BPA exposure effects may last for generations

June 15, 2012
Exposure to low doses of Bisphenol A (BPA) during gestation had immediate and long-lasting, trans-generational effects on the brain and social behaviors in mice, according to a recent study accepted for publication in the ...

What to do with bisphenol A: Ban it, restrict it, leave it alone?

June 8, 2011
Despite years of scientific studies, reports, lawsuits, congressional inquiries, claims and counterclaims, the question of whether bisphenol A (BPA) poses health threats to people lacks a definitive answer, according to a ...

Widespread exposure to BPA substitute is occurring from cash register receipts, other paper

July 11, 2012
People are being exposed to higher levels of the substitute for BPA in cash register thermal paper receipts and many of the other products that engendered concerns about the health effects of bisphenol A, according to a new ...

Exposure to BPA has been underestimated, new research says

June 6, 2011
A new University of Missouri study shows that the exposure to the controversial chemical Bisphenol A (BPA) through diet has been underestimated by previous lab tests. In the study, researchers compared BPA concentrations ...

Recommended for you

Post-stroke patients reach terra firma with new exosuit technology

July 26, 2017
Upright walking on two legs is a defining trait in humans, enabling them to move very efficiently throughout their environment. This can all change in the blink of an eye when a stroke occurs. In about 80% of patients post-stroke, ...

Molecular hitchhiker on human protein signals tumors to self-destruct

July 24, 2017
Powerful molecules can hitch rides on a plentiful human protein and signal tumors to self-destruct, a team of Vanderbilt University engineers found.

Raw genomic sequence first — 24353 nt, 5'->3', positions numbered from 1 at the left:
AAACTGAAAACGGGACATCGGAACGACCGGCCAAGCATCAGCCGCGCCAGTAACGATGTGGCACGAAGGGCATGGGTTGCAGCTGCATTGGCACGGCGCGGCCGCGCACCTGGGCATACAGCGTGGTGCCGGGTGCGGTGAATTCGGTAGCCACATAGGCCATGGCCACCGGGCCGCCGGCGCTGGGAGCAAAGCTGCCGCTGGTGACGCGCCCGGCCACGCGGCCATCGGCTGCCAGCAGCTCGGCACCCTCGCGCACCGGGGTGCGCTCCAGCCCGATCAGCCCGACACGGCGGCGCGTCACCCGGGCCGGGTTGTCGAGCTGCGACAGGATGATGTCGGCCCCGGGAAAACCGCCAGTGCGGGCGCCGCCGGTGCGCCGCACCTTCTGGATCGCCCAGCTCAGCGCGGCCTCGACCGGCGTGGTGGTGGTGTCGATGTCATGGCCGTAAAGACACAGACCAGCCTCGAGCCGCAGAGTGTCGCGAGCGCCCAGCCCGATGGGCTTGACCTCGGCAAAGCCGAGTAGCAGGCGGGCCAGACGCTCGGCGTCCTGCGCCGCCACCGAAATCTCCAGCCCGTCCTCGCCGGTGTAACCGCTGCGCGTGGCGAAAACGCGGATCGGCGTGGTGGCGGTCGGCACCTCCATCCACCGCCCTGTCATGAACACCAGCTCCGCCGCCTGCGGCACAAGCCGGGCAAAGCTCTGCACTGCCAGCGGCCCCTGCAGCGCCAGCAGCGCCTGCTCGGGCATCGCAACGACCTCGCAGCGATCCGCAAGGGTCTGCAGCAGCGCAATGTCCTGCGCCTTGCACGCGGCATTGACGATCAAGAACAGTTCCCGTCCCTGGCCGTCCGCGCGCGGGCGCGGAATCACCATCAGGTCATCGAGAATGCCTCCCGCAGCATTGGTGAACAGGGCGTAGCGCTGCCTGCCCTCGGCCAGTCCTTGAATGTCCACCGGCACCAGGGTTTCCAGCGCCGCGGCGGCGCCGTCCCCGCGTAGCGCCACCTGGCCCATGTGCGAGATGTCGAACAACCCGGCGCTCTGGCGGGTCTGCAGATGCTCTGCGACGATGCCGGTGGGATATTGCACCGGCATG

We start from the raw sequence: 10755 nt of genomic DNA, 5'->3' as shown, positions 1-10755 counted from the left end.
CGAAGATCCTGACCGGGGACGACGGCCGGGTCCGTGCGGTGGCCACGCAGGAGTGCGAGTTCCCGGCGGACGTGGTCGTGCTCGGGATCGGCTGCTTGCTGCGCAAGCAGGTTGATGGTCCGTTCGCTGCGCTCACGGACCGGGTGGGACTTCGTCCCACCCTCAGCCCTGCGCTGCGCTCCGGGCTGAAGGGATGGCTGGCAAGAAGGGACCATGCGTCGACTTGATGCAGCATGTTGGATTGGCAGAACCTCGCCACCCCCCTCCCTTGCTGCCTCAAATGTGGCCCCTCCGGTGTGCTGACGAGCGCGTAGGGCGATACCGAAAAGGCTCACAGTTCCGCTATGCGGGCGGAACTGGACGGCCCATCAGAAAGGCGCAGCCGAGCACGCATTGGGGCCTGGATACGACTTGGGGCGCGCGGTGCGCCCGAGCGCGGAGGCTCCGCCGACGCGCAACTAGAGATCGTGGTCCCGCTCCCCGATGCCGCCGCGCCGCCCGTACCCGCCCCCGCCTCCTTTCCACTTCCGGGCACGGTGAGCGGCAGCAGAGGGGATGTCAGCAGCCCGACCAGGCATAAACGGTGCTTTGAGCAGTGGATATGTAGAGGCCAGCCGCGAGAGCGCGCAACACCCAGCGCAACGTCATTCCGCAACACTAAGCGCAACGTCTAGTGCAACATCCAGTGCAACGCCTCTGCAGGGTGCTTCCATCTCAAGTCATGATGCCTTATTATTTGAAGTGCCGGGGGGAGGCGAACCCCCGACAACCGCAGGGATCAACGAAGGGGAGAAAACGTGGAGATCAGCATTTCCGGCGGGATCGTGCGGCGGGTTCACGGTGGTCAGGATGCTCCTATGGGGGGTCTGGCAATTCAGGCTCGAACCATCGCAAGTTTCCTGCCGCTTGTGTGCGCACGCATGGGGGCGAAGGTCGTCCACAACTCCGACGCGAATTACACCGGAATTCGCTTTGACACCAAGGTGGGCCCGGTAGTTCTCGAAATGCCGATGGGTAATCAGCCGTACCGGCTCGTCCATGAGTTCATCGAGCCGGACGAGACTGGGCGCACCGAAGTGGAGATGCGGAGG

Researchers develop new method to generate human antibodies

July 24, 2017
An international team of scientists has developed a method to rapidly produce specific human antibodies in the laboratory. The technique, which will be described in a paper to be published July 24 in The Journal of Experimental ...

New vaccine production could improve flu shot accuracy

July 24, 2017
A new way of producing the seasonal flu vaccine could speed up the process and provide better protection against infection.

A sodium surprise: Engineers find unexpected result during cardiac research

July 20, 2017
Irregular heartbeat—or arrhythmia—can have sudden and often fatal consequences. A biomedical engineering team at Washington University in St. Louis examining molecular behavior in cardiac tissue recently made a surprising ...

Want to win at sports? Take a cue from these mighty mice

July 20, 2017
As student athletes hit training fields this summer to gain the competitive edge, a new study shows how the experiences of a tiny mouse can put them on the path to winning.

0 comments

Please sign in to add a comment. Registration is free, and takes less than a minute. Read more

Click here to reset your password.
Sign in to get notified via email when new comments are made.